A is CORRECT. We saw this scenario in answer E of question 14:
It’s an easy diagram to make because M and K are both random.
B and C don’t work because they don’t have more people in group 3 than in group 2.
For B, if T is in group 3, then SU must be in group 2. So each group has two.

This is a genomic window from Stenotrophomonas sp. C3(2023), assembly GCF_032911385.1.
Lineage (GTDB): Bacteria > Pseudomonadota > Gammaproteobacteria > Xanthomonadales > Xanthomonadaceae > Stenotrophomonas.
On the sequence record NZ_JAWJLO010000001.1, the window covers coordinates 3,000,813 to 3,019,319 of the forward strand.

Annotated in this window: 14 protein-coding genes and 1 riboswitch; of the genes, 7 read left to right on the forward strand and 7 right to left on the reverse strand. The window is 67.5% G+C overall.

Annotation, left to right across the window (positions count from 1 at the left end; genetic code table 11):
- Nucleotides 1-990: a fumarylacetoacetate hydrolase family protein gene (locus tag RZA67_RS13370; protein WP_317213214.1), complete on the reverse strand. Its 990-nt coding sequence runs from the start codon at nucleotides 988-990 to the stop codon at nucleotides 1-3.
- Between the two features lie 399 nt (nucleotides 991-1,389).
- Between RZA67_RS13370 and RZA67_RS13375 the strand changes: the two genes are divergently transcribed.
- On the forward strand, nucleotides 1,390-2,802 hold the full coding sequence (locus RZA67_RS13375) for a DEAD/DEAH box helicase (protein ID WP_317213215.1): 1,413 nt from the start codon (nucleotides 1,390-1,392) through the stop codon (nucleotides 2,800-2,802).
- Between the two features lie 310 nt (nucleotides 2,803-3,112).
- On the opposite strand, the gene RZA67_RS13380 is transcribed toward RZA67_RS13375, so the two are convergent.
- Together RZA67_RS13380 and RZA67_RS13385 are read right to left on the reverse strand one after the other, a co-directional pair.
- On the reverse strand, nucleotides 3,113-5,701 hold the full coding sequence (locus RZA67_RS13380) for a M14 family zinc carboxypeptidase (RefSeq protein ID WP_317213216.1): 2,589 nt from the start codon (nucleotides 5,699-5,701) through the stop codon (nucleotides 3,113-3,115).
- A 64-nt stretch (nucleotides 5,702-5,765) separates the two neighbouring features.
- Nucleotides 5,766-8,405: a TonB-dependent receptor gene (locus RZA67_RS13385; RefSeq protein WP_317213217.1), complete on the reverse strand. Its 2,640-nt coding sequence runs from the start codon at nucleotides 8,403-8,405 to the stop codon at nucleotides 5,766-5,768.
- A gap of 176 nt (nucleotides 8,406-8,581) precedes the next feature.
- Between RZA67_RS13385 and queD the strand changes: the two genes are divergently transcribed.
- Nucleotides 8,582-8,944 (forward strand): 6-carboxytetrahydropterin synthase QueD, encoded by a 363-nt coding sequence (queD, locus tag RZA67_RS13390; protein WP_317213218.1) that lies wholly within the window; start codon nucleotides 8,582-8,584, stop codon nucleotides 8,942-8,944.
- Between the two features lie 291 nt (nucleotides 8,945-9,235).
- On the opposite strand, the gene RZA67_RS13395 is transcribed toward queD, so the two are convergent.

For C, if P is in group 3 then T must be in group 1 and SU are automatically in group 2. So groups 2 and 3 each have two people.
(These deductions are based on rules 1 and 2)
D and E violate either the first or second rule. Two our of three of P, T and U must be in groups 1 and 2. Both of these answers place too many of those variables in group 3.
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